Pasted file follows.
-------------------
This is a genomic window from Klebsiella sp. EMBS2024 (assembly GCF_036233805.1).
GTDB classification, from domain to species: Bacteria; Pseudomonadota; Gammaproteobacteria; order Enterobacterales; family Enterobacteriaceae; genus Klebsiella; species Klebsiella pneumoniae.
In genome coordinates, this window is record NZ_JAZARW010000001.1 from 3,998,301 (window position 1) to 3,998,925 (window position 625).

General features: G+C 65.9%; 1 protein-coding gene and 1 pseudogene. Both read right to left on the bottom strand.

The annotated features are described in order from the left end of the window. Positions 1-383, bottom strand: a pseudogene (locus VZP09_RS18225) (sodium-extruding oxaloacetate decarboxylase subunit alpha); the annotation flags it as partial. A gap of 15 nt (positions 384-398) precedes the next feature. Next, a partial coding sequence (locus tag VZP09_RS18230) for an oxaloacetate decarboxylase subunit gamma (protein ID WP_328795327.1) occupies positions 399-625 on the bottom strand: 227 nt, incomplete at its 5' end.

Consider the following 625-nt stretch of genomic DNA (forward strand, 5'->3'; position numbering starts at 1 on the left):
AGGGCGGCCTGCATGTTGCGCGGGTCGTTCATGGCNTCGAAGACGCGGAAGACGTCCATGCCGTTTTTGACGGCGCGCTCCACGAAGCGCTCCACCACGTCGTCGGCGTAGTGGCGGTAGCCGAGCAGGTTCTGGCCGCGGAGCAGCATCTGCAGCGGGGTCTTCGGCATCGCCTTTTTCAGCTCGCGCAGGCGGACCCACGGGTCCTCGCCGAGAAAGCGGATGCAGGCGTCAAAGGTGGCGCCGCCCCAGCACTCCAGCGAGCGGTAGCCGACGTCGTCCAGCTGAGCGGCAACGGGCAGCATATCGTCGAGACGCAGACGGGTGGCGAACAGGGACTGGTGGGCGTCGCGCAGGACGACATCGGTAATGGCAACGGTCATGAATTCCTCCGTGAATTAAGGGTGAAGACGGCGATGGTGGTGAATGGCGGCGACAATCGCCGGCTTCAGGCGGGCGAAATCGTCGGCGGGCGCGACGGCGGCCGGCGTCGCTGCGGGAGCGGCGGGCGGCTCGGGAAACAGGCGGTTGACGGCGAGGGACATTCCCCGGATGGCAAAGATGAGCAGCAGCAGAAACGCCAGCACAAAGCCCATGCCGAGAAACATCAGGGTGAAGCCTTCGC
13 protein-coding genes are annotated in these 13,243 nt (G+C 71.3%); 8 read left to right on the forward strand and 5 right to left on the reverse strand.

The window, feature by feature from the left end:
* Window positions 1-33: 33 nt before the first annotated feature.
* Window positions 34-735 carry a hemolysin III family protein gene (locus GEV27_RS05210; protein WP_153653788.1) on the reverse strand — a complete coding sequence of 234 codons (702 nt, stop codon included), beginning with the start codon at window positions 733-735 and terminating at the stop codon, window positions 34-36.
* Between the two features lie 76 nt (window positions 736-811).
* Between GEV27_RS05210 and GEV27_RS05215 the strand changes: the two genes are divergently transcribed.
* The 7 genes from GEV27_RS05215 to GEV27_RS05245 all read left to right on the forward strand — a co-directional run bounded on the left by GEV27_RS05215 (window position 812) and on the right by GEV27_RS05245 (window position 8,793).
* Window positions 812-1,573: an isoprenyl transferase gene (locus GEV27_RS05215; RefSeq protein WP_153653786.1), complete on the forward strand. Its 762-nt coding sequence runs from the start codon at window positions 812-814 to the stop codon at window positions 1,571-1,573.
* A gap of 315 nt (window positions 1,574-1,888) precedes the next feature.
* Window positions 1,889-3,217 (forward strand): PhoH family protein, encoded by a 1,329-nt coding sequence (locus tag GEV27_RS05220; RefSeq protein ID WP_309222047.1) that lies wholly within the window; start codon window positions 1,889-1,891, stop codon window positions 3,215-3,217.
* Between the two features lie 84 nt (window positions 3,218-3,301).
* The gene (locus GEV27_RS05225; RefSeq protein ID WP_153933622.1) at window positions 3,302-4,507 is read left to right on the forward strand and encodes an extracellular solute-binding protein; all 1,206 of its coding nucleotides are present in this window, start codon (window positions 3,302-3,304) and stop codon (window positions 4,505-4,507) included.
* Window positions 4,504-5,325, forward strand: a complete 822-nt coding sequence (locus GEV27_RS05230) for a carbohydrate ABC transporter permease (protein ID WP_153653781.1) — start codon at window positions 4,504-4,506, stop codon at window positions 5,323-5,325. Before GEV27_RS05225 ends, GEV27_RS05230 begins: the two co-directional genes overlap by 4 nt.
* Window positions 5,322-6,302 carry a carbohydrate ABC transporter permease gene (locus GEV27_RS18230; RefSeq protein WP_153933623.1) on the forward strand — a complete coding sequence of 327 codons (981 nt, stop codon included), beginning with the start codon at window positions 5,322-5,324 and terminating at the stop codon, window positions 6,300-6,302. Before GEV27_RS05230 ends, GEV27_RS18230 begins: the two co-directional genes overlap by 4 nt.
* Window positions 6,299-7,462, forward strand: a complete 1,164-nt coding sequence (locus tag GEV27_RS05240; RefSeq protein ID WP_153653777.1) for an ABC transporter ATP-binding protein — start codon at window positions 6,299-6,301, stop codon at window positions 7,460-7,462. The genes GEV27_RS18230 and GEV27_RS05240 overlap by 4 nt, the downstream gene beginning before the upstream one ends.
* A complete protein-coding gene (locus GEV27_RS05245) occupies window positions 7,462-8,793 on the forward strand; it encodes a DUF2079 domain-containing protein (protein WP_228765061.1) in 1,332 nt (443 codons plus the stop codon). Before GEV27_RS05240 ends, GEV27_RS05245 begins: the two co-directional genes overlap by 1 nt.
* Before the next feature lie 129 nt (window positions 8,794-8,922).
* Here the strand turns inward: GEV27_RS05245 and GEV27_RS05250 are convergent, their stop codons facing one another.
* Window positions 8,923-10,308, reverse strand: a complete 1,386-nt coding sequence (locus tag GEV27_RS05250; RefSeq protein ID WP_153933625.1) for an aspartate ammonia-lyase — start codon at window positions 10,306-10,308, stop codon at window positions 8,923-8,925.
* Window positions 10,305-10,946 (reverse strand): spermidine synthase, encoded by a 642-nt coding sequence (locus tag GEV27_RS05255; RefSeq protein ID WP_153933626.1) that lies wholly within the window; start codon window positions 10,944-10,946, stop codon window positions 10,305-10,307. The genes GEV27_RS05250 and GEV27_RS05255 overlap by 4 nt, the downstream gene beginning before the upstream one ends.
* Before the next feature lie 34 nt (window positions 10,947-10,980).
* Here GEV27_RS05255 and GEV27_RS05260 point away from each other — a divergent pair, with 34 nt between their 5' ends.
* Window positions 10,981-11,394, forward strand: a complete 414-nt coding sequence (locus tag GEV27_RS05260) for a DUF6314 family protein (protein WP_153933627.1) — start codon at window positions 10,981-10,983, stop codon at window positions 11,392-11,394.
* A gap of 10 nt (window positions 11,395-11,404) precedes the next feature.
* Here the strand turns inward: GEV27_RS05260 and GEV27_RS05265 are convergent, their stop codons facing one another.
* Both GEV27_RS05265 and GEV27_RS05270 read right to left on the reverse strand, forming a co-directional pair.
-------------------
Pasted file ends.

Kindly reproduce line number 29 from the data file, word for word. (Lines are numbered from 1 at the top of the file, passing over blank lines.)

* Here GEV27_RS05255 and GEV27_RS05260 point away from each other — a divergent pair, with 34 nt between their 5' ends.